Gaining experience abroad in your career field is possible through NDSU’s Study Abroad Services.
Anna Rustad, a senior animal biomedical science major, has always loved animals, and she’s always wanted an opportunity to study abroad while following her passion.
This summer Rustad travelled to South Africa and Australia, where she learned more about wildlife conservation and zoological medicine.
“Australia always has been on my bucket list just because of the unique wildlife and exotic animals that are nowhere else in the world. And then I learned about the South Africa trip and I was like ‘this sounds really cool,’” said Rustad, who is from Iola, Wisconsin.
In South Africa, Rustad volunteered at Lory Park Animal and Owl Sanctuary where she was able to study big cats and work with primates. Rustad volunteered at the Walkabout Wildlife Park in Australia, where she cared for kangaroos, dingoes and other native wildlife.
Rustad was able to work on an enrichment project at the end of each trip that created mentally and physically stimulating activities and environments for the animals. Rustad’s projects worked with cheetahs in South Africa and dingoes in Australia.
While she had prior experience working with enrichment projects in her courses at NDSU, studying abroad provided a broader experience for working with more animals.
“I really enjoyed learning about how to do it with non-domesticated animals,” Rustad said. “They are captive. A lot of them are habituated to humans already. So finding unique ways to add things from what they would get out of the wild into a captive setting was pretty cool.”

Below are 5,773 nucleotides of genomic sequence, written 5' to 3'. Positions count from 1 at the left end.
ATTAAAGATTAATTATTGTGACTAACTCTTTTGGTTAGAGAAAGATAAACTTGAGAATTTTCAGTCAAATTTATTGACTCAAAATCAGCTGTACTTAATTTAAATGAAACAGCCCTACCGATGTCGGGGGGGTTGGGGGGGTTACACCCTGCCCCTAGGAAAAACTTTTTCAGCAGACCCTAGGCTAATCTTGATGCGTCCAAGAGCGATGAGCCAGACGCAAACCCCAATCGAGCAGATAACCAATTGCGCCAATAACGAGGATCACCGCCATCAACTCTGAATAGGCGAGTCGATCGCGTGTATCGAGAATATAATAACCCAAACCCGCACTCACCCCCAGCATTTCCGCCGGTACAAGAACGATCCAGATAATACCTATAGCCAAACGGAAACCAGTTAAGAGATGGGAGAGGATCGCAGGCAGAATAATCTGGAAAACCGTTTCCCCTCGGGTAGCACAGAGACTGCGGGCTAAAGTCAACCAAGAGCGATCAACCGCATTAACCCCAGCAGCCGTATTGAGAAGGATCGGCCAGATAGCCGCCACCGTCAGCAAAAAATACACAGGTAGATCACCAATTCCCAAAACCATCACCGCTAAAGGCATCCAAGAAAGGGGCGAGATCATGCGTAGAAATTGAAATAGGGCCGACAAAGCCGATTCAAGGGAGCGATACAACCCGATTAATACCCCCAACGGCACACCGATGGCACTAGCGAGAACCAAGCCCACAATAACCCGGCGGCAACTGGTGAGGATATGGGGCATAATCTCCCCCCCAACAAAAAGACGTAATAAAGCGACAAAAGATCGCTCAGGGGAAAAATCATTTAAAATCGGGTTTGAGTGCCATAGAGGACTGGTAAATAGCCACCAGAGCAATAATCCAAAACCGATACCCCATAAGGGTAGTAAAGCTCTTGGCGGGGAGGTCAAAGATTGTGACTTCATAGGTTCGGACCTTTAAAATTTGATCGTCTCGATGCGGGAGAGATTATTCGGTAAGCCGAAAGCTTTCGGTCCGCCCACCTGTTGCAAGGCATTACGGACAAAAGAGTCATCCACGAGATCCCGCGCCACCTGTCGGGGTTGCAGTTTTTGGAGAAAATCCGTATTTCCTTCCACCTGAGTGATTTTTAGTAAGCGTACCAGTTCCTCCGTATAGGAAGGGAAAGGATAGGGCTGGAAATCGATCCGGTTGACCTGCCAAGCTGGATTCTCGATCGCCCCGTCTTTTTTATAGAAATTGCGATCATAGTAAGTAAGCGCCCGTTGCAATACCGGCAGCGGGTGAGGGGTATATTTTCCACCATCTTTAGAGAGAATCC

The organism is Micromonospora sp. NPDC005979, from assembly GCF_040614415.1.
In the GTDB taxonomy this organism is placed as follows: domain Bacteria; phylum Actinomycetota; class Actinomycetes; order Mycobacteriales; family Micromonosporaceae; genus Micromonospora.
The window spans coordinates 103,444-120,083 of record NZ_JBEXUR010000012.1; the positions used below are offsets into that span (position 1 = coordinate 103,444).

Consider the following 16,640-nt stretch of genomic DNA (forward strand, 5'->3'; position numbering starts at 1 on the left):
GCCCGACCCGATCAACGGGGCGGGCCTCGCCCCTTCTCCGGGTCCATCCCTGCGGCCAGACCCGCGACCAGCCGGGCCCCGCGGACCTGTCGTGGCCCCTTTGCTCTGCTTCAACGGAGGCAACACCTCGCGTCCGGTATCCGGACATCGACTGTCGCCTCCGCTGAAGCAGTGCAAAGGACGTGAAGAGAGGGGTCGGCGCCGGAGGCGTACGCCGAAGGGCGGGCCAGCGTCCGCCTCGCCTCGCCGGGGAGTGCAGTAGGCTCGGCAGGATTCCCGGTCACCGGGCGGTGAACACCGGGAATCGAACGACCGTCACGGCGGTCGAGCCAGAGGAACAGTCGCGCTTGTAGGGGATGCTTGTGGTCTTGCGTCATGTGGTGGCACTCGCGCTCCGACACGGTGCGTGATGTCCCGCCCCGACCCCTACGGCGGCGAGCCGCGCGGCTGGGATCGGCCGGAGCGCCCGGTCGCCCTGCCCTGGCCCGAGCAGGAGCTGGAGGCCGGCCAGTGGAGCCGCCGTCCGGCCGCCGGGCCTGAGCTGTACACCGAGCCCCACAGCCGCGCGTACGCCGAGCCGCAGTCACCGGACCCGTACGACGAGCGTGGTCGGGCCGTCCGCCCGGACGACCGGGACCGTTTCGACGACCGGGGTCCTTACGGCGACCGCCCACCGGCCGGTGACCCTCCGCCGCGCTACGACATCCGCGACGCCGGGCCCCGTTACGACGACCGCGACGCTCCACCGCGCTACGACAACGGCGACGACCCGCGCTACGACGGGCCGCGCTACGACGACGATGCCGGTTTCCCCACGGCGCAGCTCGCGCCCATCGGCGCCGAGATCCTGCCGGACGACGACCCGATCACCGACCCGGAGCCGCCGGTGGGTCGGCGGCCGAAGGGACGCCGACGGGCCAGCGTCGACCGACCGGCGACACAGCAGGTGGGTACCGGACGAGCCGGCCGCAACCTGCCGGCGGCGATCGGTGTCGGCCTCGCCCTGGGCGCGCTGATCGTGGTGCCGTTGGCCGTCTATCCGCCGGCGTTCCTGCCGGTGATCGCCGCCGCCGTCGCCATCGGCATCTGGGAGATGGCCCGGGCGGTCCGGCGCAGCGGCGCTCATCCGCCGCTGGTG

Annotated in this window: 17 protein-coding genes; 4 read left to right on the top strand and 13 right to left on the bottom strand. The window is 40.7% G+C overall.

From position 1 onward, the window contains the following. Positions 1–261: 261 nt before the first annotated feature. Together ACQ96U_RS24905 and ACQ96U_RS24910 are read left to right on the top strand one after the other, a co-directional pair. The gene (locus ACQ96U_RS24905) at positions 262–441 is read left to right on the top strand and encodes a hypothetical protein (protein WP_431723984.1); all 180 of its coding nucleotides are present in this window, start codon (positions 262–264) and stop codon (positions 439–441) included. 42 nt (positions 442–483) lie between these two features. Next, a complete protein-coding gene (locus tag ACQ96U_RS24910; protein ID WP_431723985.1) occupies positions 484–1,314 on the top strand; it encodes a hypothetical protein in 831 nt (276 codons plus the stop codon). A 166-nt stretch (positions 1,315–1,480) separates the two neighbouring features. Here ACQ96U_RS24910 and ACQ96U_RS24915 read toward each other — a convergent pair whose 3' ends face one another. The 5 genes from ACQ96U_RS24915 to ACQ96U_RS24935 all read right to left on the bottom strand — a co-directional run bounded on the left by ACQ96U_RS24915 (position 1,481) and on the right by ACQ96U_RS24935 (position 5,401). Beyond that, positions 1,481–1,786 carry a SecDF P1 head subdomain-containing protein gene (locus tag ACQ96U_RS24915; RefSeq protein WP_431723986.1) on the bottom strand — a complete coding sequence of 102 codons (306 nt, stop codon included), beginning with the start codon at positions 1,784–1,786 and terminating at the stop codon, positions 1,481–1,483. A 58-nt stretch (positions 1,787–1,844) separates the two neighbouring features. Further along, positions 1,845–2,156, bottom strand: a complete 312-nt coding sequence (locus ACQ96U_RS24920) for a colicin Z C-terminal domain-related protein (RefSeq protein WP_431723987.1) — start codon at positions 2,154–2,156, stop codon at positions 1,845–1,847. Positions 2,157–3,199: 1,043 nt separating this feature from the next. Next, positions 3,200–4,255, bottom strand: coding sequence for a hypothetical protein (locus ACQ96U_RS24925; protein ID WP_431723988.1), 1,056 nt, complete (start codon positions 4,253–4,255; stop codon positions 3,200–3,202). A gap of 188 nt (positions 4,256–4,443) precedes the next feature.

Both trips helped Rustad learn more about zoo management and husbandry, including how to manage wildlife with a focus on conservation. Another area of study surrounded poaching and the illegal wildlife trade. During her time in South Africa, Rustad took a safari in Kruger National Park to learn more about the topic.
In addition to learning more about wildlife conservation, Rustad was also able to learn about South Africa and Australia.
“We got to learn more about the history about both countries, which was super cool especially since both of the people who were teaching us were very close to their country,” she said.
Rustad was able to work with NDSU’s Study Abroad Services to learn about other student’s study abroad experiences, which ultimately led her to apply to a third-party provider that offers animal science and veterinary programs abroad for students. Rustad also received two scholarships from the animal sciences department to help provide financial support for both trips.
Tanya Kramer, the assistant director of Study Abroad Services, said her advice for students thinking of studying abroad is to plan ahead.
“Look into it early so you can make a plan that fits your academic schedule and any other considerations; our staff is here to help,” Kramer said. “Also, just do it. This is the perfect time to experience the world while still progressing towards your degree. Imagine all the places you’ll go.”
Rustad’s advice is similar.
“If it’s going to help you in your schooling and in your future and you get that amazing opportunity to see what life is like in a different country, it’s worth every bit of money,” she said.